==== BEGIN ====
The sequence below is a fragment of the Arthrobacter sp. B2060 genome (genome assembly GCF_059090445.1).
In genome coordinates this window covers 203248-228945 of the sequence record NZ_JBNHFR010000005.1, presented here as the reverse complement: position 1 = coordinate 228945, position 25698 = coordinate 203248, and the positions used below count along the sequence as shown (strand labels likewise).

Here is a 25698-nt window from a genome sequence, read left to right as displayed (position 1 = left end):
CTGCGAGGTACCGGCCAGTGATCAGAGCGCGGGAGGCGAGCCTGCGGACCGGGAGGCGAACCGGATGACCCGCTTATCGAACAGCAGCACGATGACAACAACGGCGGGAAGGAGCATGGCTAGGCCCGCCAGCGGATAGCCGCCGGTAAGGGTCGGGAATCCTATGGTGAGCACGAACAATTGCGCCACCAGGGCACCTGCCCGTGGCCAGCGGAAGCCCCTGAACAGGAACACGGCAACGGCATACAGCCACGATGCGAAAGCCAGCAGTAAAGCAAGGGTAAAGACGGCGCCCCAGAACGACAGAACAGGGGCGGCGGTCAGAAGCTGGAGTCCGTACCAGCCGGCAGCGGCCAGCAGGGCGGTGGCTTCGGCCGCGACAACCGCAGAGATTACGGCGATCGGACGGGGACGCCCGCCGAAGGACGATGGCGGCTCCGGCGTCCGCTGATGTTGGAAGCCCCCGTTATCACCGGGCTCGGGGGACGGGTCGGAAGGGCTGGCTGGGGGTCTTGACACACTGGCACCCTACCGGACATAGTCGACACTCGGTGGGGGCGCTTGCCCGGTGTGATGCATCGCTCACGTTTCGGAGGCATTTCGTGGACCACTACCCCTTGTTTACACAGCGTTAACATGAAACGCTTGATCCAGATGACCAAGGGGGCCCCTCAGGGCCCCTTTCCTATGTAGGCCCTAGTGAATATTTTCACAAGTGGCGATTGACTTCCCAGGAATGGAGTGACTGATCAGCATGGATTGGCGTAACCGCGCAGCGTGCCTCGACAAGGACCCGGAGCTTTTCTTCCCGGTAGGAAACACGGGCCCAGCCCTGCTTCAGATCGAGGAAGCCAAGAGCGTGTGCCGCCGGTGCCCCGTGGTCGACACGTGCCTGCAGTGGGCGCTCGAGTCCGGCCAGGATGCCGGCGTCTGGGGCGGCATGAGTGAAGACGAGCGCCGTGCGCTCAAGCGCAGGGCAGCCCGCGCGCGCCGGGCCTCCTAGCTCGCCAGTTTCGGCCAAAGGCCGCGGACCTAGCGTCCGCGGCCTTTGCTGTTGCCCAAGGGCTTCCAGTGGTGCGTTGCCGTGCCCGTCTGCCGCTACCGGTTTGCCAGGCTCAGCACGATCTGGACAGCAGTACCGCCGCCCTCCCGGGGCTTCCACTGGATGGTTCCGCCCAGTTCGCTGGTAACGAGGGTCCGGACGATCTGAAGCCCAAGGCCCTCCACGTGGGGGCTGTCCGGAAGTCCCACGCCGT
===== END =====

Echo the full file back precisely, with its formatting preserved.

The sequence below is a fragment of the Arthrobacter sp. B2060 genome (genome assembly GCF_059090445.1).
In genome coordinates this window covers 203248-228945 of the sequence record NZ_JBNHFR010000005.1, presented here as the reverse complement: position 1 = coordinate 228945, position 25698 = coordinate 203248, and the positions used below count along the sequence as shown (strand labels likewise).

Here is a 25698-nt window from a genome sequence, read left to right as displayed (position 1 = left end):
CTGCGAGGTACCGGCCAGTGATCAGAGCGCGGGAGGCGAGCCTGCGGACCGGGAGGCGAACCGGATGACCCGCTTATCGAACAGCAGCACGATGACAACAACGGCGGGAAGGAGCATGGCTAGGCCCGCCAGCGGATAGCCGCCGGTAAGGGTCGGGAATCCTATGGTGAGCACGAACAATTGCGCCACCAGGGCACCTGCCCGTGGCCAGCGGAAGCCCCTGAACAGGAACACGGCAACGGCATACAGCCACGATGCGAAAGCCAGCAGTAAAGCAAGGGTAAAGACGGCGCCCCAGAACGACAGAACAGGGGCGGCGGTCAGAAGCTGGAGTCCGTACCAGCCGGCAGCGGCCAGCAGGGCGGTGGCTTCGGCCGCGACAACCGCAGAGATTACGGCGATCGGACGGGGACGCCCGCCGAAGGACGATGGCGGCTCCGGCGTCCGCTGATGTTGGAAGCCCCCGTTATCACCGGGCTCGGGGGACGGGTCGGAAGGGCTGGCTGGGGGTCTTGACACACTGGCACCCTACCGGACATAGTCGACACTCGGTGGGGGCGCTTGCCCGGTGTGATGCATCGCTCACGTTTCGGAGGCATTTCGTGGACCACTACCCCTTGTTTACACAGCGTTAACATGAAACGCTTGATCCAGATGACCAAGGGGGCCCCTCAGGGCCCCTTTCCTATGTAGGCCCTAGTGAATATTTTCACAAGTGGCGATTGACTTCCCAGGAATGGAGTGACTGATCAGCATGGATTGGCGTAACCGCGCAGCGTGCCTCGACAAGGACCCGGAGCTTTTCTTCCCGGTAGGAAACACGGGCCCAGCCCTGCTTCAGATCGAGGAAGCCAAGAGCGTGTGCCGCCGGTGCCCCGTGGTCGACACGTGCCTGCAGTGGGCGCTCGAGTCCGGCCAGGATGCCGGCGTCTGGGGCGGCATGAGTGAAGACGAGCGCCGTGCGCTCAAGCGCAGGGCAGCCCGCGCGCGCCGGGCCTCCTAGCTCGCCAGTTTCGGCCAAAGGCCGCGGACCTAGCGTCCGCGGCCTTTGCTGTTGCCCAAGGGCTTCCAGTGGTGCGTTGCCGTGCCCGTCTGCCGCTACCGGTTTGCCAGGCTCAGCACGATCTGGACAGCAGTACCGCCGCCCTCCCGGGGCTTCCACTGGATGGTTCCGCCCAGTTCGCTGGTAACGAGGGTCCGGACGATCTGAAGCCCAAGGCCCTCCACGTGGGGGCTGTCCGGAAGTCCCACGCCGT